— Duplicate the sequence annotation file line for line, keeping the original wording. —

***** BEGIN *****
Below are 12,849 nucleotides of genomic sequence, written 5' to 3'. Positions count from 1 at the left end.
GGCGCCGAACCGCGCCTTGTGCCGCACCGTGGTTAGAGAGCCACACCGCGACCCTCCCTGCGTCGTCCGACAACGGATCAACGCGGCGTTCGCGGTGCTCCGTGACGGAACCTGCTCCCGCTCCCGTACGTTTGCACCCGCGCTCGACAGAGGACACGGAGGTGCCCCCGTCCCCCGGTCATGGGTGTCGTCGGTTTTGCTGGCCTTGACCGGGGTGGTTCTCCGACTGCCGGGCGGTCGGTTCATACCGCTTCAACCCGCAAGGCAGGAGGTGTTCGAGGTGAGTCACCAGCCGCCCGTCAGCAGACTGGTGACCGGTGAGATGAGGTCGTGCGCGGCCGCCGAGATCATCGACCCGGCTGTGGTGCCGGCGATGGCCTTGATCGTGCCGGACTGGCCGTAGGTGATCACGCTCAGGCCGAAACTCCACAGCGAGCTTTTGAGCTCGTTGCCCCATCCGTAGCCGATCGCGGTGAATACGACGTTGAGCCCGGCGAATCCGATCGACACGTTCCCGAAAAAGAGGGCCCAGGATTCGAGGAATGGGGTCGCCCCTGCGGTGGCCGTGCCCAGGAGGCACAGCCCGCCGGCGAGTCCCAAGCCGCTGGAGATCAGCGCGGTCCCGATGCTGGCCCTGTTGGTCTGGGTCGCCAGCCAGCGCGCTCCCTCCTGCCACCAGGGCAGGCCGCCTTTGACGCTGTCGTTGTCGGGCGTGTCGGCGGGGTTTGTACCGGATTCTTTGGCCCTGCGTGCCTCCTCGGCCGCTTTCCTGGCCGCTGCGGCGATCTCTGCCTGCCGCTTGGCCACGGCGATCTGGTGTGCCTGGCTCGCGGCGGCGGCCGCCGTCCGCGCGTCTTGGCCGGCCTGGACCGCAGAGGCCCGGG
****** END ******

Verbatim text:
Below are 12,849 nucleotides of genomic sequence, written 5' to 3'. Positions count from 1 at the left end.
GGCGCCGAACCGCGCCTTGTGCCGCACCGTGGTTAGAGAGCCACACCGCGACCCTCCCTGCGTCGTCCGACAACGGATCAACGCGGCGTTCGCGGTGCTCCGTGACGGAACCTGCTCCCGCTCCCGTACGTTTGCACCCGCGCTCGACAGAGGACACGGAGGTGCCCCCGTCCCCCGGTCATGGGTGTCGTCGGTTTTGCTGGCCTTGACCGGGGTGGTTCTCCGACTGCCGGGCGGTCGGTTCATACCGCTTCAACCCGCAAGGCAGGAGGTGTTCGAGGTGAGTCACCAGCCGCCCGTCAGCAGACTGGTGACCGGTGAGATGAGGTCGTGCGCGGCCGCCGAGATCATCGACCCGGCTGTGGTGCCGGCGATGGCCTTGATCGTGCCGGACTGGCCGTAGGTGATCACGCTCAGGCCGAAACTCCACAGCGAGCTTTTGAGCTCGTTGCCCCATCCGTAGCCGATCGCGGTGAATACGACGTTGAGCCCGGCGAATCCGATCGACACGTTCCCGAAAAAGAGGGCCCAGGATTCGAGGAATGGGGTCGCCCCTGCGGTGGCCGTGCCCAGGAGGCACAGCCCGCCGGCGAGTCCCAAGCCGCTGGAGATCAGCGCGGTCCCGATGCTGGCCCTGTTGGTCTGGGTCGCCAGCCAGCGCGCTCCCTCCTGCCACCAGGGCAGGCCGCCTTTGACGCTGTCGTTGTCGGGCGTGTCGGCGGGGTTTGTACCGGATTCTTTGGCCCTGCGTGCCTCCTCGGCCGCTTTCCTGGCCGCTGCGGCGATCTCTGCCTGCCGCTTGGCCACGGCGATCTGGTGTGCCTGGCTCGCGGCGGCGGCCGCCGTCCGCGCGTCTTGGCCGGCCTGGACCGCAGAGGCCCGGG